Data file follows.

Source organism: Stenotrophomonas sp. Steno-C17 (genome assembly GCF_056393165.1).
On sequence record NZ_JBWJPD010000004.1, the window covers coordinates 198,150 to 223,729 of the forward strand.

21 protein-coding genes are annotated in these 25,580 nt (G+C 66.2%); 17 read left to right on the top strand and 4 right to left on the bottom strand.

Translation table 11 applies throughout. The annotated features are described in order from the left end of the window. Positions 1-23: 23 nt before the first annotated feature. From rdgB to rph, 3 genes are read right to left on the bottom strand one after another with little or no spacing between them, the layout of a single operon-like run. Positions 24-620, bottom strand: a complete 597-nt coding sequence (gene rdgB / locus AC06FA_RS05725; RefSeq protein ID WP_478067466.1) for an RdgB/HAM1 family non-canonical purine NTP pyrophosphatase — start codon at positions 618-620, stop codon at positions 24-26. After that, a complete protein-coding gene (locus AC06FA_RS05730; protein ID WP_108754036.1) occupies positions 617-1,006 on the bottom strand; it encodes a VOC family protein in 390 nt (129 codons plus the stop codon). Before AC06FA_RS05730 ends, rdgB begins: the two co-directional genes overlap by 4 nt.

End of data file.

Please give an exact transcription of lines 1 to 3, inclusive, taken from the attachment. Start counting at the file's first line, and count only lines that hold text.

Source organism: Stenotrophomonas sp. Steno-C17 (genome assembly GCF_056393165.1).
On sequence record NZ_JBWJPD010000004.1, the window covers coordinates 198,150 to 223,729 of the forward strand.

21 protein-coding genes are annotated in these 25,580 nt (G+C 66.2%); 17 read left to right on the top strand and 4 right to left on the bottom strand.